Despite the downsides, you’re likely to be much better off in a target date fund than you are in some of the other options. Too often novice investors take too much or too little risk without realizing it. They may have all of their money in “safe” low-return options, which means they’re losing ground to inflation. Or they may have all their money in stocks, including their own company’s stock, and would be unprepared for a downturn wiping out a good chunk of their portfolio’s value.

Even those who know they should diversify often do it wrong by randomly distributing their contributions across their investment options. If you don’t know what you’re doing, or you simply prefer investing professionals to take charge, target date funds are a good way to go.

Q&A: Life insurance for people over 65

Dear Liz: Can you give us some direction on how to get good term life insurance when you’re over 65? We had 25-year term policies and the premiums skyrocketed, so we are looking. Will getting a group plan (such as the one offered by AARP) help me? I’ve had two heart valve surgeries and knee and hip surgeries but don’t drink or smoke. We are concerned that we may not have enough saved. My wife is still working, but I have not been able to find employment since I lost my job due to a downsizing.

Answer: The options available to you are likely to be limited or expensive or both.

The life insurance program offered through AARP provides up to $100,000 in term coverage that ends at age 80 or $50,000 in permanent life insurance that can extend through your life. There’s no medical exam but you do have to provide health information.

Life insurance with higher limits may be available but you’re not going to like the price, said Delia Fernandez, a fee-only Certified Financial Planner in Los Alamitos. Life insurance after 65 is usually expensive in any case, but those heart valve surgeries could make it much more so, depending on how long ago you had them, how successful they were and what medications you’re on.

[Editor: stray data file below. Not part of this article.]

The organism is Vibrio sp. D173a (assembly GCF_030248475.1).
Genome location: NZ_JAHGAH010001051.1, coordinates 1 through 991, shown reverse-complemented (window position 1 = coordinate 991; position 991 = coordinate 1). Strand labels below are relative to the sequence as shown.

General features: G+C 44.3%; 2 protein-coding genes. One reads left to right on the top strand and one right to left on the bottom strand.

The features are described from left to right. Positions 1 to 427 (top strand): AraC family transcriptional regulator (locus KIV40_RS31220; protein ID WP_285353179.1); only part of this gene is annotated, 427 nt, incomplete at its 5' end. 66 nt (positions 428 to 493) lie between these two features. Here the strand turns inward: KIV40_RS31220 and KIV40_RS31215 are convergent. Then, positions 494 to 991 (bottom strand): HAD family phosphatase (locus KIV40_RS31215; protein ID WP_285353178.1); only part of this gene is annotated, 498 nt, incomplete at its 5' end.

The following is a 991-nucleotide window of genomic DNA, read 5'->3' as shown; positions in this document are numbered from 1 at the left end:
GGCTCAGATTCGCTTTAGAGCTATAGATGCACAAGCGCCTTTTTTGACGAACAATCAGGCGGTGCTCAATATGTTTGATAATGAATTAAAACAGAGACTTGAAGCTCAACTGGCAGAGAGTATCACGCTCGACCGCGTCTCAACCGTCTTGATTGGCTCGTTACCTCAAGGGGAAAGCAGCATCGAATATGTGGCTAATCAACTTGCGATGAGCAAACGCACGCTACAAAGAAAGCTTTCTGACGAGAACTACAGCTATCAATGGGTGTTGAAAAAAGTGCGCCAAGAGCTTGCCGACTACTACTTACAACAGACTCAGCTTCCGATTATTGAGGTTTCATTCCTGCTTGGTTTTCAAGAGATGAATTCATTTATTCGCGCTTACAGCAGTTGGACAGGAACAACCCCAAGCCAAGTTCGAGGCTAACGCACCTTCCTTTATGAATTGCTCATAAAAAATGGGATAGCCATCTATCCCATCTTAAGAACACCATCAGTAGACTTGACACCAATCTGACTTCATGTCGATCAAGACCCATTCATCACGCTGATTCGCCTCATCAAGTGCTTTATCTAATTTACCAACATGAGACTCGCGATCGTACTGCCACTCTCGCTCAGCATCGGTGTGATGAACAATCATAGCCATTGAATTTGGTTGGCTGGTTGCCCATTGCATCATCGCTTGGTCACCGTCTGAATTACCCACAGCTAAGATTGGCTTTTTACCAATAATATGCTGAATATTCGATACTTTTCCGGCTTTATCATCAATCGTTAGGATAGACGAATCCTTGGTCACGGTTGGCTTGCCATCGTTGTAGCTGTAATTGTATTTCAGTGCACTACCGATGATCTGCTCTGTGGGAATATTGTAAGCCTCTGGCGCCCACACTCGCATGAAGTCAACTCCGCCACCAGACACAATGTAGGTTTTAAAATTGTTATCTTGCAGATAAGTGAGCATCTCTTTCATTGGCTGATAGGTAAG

Fernandez recommends consulting with an independent life insurance agent so you can get a better idea of what’s available and what it will cost. Once you have an idea of the premiums, you’ll have to weigh whether you’d be better off investing that money instead.

As a general rule, you don’t want to be worth more dead than alive — and not just because you don’t want your spouse contemplating ways to collect. More importantly, insurance coverage that exceeds your income-generating capacity signals that you may be spending too much for insurance and need to consider alternatives.

Q&A: 30-year versus 15-year mortgage

Dear Liz: Regarding the 57-year-old woman who wanted to refinance to a 15-year mortgage, why didn’t you present the benefits of keeping the low interest and low payments available on a 30-year loan and investing the difference? In 30 years the house would be paid off, but there would also be a pot of cash available if the difference were invested in a diverse portfolio. Too many people make the emotional decision that a paid-off house is necessary in retirement, then they end up having no cash when they might need it.

Answer: You’re right that when cash is tight, keeping a mortgage can make sense. Given her teacher’s pension, other savings and desire to pay off the home faster, the 15-year loan is a reasonable option. The faster payoff schedule also means that she can turn around and tap more of the equity in the unlikely event she needs a reverse mortgage later in life.